The Muharram Festival. Asaf al-Daula, Nawab of Oudh, listening at night to the maulvi reading from the scriptures
Watercolour of the Muharram Festival, part of the Hyde collection, by an unknown artist working in the Murshidabad style, c. 1795. Inscribed on the back in pencil: 'The Nubob of Moorshedd.- at Prayers'; in ink: 'The Nawaub of Morshedabad at Prayers, a Night Scene.'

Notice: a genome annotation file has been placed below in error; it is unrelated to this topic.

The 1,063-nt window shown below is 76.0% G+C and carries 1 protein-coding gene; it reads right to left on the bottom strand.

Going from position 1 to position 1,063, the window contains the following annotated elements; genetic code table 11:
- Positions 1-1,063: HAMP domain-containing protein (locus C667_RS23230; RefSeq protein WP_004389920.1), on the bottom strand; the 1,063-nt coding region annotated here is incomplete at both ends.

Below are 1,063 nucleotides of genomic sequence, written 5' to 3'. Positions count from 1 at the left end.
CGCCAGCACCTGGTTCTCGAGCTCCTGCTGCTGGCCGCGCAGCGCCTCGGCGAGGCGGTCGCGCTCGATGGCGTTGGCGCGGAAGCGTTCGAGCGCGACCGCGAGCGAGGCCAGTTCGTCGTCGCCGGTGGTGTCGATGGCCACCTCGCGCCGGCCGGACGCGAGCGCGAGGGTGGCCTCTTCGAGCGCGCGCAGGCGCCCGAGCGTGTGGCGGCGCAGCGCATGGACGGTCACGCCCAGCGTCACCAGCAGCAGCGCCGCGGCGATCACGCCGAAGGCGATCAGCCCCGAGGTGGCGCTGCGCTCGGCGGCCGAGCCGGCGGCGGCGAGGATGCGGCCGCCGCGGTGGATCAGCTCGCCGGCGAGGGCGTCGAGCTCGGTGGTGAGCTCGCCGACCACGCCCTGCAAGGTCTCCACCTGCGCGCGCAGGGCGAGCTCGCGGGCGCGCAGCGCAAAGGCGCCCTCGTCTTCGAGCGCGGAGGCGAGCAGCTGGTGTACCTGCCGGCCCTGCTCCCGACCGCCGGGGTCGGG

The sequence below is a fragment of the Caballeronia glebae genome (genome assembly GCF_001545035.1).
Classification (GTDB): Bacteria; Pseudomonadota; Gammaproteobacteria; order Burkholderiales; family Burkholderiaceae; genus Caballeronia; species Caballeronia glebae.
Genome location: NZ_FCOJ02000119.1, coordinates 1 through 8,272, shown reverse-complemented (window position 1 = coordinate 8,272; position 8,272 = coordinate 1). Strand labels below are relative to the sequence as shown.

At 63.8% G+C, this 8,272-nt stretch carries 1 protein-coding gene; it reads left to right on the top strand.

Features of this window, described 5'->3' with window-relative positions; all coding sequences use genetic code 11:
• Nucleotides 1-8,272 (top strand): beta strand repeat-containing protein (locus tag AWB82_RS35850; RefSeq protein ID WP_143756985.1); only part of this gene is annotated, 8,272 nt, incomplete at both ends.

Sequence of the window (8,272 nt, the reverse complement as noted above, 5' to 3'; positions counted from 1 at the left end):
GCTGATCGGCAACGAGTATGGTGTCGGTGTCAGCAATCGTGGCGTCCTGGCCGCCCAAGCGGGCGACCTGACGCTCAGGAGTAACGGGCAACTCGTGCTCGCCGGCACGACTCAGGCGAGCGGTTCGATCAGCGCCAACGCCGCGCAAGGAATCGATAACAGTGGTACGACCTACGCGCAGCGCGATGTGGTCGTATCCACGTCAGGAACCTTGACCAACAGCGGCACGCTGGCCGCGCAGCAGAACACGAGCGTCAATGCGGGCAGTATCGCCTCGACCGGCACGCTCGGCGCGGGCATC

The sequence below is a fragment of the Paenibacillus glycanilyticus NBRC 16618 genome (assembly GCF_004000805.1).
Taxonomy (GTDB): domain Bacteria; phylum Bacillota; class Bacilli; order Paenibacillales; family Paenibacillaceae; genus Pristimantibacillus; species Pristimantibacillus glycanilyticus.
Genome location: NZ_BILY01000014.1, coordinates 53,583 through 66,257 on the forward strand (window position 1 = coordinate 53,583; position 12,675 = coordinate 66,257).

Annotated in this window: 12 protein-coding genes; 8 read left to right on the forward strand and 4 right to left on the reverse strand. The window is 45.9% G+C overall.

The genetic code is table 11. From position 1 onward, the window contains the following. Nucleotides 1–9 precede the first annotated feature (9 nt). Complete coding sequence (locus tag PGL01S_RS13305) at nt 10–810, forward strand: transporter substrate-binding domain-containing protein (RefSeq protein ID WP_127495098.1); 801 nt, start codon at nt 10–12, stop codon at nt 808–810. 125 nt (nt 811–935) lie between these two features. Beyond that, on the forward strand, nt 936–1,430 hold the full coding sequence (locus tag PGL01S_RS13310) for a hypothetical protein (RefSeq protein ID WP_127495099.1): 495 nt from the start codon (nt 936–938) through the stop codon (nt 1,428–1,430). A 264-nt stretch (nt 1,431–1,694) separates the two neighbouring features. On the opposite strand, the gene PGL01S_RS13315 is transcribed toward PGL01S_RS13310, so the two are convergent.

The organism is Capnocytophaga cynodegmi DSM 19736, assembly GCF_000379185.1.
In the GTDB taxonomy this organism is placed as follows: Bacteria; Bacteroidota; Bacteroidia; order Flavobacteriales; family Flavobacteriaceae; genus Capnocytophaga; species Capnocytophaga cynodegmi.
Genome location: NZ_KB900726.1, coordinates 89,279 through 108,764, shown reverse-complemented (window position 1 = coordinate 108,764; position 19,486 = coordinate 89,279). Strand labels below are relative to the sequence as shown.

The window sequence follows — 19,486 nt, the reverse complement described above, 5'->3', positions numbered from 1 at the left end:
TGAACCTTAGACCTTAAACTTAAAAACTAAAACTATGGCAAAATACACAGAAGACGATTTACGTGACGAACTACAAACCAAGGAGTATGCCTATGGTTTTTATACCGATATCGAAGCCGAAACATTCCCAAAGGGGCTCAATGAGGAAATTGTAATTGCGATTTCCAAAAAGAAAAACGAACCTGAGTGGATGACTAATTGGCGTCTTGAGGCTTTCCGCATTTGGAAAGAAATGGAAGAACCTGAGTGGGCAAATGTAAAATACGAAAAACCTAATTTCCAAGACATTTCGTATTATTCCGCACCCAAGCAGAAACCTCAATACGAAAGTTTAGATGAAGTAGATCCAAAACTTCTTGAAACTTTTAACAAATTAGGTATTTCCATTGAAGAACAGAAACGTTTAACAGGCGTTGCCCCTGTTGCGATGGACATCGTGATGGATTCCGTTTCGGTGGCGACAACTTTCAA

Asaf al-Daula, Nawab of Awadh from 1775 to1797, ordered the construction of the Great Imambara in 1784 for the purpose of celebrating the Muslim festival of Muharram. The Muharram festival is in commemoration of the imams Ali, Hasan, and Hussein. This festival starts on the 1st day of Muharram, the first month of the Islamic calendar, and lasts for 10 days. In this view, the Nawab is shown listening to the 'maulvi' reading from the scriptures in the hall of the Imanbara. Subsequently, the building was used as a mausoleum for Asaf ud-Daula upon his death in 1797.